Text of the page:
- Two comprehensive reports from the Learning Policy Institute examine the teaching profession, troubling shortages, the challenges of minority teacher recruitment, and retention efforts as a critical strategy in the search for a solution.
- In a Q&A with NPR Ed, Linda Darling-Hammond, president and CEO of the institute, says reducing the relatively high attrition rate in U.S. schools from 8% to 4% would eliminate teacher shortages, and with less than one-third of teachers actually leaving the field for retirement, “the 4% solution” is possible.
- The Hechinger Report writes higher attrition rates among minority teachers undermines years of work recruiting this population, but even more than higher salaries, better working conditions could help more minority teachers stay in the field — meaning they want to have a say in school-wide decisions, more autonomy over their classrooms and more supplies and resources for their students.
In Utah, the teacher shortage is so great that the state legislature passed an emergency measure before the start of this school year freeing administrators to hire teachers with no prior experience or specific training in education. In some districts there is no shortage, but the problem is serious nationally. Fewer college students are majoring in education, shrinking the pipeline of future teachers at a time when everyone would like to see more — especially in special and bilingual education and some math and science fields.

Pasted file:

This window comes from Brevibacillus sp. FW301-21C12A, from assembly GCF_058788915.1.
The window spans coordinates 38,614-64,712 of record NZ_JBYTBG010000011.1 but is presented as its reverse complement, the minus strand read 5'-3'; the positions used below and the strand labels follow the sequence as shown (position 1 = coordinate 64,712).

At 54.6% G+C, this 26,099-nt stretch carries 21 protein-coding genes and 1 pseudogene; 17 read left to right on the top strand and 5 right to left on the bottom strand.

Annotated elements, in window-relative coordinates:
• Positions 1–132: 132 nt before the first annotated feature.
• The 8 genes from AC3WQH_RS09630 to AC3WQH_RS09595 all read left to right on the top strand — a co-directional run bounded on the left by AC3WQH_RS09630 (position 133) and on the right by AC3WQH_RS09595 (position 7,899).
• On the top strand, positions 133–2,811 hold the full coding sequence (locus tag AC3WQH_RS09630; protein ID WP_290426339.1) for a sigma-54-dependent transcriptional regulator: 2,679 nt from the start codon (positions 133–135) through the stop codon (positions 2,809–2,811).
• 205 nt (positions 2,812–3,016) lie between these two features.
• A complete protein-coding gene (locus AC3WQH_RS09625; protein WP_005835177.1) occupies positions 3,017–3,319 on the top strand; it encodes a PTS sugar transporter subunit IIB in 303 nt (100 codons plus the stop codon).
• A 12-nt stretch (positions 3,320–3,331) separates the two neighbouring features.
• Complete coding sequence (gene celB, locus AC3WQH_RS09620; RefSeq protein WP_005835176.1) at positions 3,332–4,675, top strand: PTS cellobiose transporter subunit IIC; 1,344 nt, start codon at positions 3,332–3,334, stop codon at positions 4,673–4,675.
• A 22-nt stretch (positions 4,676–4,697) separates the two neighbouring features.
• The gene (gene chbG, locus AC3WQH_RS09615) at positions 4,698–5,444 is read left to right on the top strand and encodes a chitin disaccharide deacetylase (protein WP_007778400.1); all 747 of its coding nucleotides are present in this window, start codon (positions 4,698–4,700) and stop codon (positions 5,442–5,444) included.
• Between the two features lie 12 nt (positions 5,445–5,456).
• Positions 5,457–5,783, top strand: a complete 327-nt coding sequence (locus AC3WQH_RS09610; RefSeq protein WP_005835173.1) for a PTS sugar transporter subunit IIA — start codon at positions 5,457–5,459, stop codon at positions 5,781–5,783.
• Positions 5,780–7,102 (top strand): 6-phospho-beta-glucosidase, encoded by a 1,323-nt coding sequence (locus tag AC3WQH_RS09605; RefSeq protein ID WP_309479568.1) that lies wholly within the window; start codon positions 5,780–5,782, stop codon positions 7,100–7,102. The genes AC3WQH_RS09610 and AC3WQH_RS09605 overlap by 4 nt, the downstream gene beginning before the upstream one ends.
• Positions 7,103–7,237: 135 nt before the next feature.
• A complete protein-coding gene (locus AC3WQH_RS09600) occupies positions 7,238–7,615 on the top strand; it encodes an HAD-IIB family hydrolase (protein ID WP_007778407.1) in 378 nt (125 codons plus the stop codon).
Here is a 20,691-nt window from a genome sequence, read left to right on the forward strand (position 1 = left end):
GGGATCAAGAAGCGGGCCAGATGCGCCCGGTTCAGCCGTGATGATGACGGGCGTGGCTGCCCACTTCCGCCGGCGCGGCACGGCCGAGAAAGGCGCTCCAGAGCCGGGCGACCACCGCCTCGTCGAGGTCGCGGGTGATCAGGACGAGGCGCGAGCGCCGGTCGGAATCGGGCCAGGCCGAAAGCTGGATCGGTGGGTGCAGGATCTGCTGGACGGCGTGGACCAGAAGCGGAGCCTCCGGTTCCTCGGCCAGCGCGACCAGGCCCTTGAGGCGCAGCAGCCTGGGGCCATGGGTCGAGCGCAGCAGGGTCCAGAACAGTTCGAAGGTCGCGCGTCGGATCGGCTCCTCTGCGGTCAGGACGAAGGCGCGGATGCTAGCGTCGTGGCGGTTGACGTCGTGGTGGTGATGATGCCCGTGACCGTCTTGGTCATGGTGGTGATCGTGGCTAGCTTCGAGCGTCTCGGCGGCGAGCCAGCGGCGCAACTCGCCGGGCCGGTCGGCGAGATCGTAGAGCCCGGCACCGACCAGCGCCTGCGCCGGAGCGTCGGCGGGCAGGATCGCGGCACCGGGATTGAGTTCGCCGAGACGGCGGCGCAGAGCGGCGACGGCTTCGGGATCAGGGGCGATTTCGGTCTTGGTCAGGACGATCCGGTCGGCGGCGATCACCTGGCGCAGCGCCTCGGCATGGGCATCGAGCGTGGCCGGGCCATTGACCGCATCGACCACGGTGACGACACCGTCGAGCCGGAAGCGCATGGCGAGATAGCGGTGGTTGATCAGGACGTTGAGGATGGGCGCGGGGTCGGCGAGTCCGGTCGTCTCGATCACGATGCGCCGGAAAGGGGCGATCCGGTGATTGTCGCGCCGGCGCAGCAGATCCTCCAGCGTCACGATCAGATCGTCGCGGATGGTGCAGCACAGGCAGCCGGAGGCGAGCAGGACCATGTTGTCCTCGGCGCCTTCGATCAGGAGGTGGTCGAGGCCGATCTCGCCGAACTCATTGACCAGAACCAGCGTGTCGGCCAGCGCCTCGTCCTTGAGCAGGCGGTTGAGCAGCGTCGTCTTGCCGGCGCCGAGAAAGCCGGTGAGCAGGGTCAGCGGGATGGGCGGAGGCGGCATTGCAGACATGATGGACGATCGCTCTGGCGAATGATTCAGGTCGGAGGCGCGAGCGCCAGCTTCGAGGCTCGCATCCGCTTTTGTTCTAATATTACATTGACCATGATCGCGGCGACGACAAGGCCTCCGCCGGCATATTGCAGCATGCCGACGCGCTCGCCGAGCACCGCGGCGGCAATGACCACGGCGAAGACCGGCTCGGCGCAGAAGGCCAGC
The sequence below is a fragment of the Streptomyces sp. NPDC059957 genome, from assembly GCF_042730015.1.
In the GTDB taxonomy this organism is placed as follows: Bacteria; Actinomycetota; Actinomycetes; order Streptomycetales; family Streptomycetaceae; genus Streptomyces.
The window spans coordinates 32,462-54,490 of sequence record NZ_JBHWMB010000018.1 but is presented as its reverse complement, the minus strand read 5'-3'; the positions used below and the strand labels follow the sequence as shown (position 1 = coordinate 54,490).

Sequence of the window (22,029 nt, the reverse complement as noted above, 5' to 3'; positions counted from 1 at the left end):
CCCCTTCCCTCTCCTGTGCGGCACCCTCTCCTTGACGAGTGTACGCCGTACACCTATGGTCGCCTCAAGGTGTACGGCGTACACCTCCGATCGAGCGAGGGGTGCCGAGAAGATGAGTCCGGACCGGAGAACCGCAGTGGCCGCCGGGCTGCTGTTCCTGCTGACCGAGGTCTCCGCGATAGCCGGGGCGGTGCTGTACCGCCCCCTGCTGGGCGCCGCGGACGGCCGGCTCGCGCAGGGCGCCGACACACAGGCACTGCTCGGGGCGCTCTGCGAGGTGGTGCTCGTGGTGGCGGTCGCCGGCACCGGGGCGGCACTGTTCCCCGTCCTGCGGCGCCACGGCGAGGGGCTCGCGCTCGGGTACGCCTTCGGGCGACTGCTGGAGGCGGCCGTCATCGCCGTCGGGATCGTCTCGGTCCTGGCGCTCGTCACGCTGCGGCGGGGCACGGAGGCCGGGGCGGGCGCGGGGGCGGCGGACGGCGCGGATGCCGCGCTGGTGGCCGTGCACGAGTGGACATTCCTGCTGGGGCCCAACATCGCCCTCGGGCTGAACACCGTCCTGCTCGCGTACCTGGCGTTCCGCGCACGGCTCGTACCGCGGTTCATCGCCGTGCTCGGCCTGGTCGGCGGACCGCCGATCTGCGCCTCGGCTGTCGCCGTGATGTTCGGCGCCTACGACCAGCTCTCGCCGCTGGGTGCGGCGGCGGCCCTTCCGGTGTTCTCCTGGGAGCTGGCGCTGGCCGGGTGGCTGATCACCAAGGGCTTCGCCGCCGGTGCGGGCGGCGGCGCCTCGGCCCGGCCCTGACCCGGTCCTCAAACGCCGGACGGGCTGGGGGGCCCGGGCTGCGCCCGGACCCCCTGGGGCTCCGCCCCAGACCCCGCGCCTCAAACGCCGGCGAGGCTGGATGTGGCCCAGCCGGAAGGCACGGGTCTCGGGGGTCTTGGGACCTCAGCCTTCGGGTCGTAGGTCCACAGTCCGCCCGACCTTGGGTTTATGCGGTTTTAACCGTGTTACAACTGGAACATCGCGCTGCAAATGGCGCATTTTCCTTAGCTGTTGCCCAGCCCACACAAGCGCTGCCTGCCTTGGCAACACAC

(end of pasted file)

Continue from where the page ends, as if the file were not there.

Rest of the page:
Lower-resourced schools are often the ones that have trouble retaining teachers, especially if teachers do not have to travel far to get better jobs. In Oregon, Chalkboard Project’s CLASS model encourages schools to engage in shared decision-making, better utilizing the expertise of teachers in school improvement efforts. Some schools have found this brings the added benefit of lowering turnover, which is consistent with the findings of the LPI reports.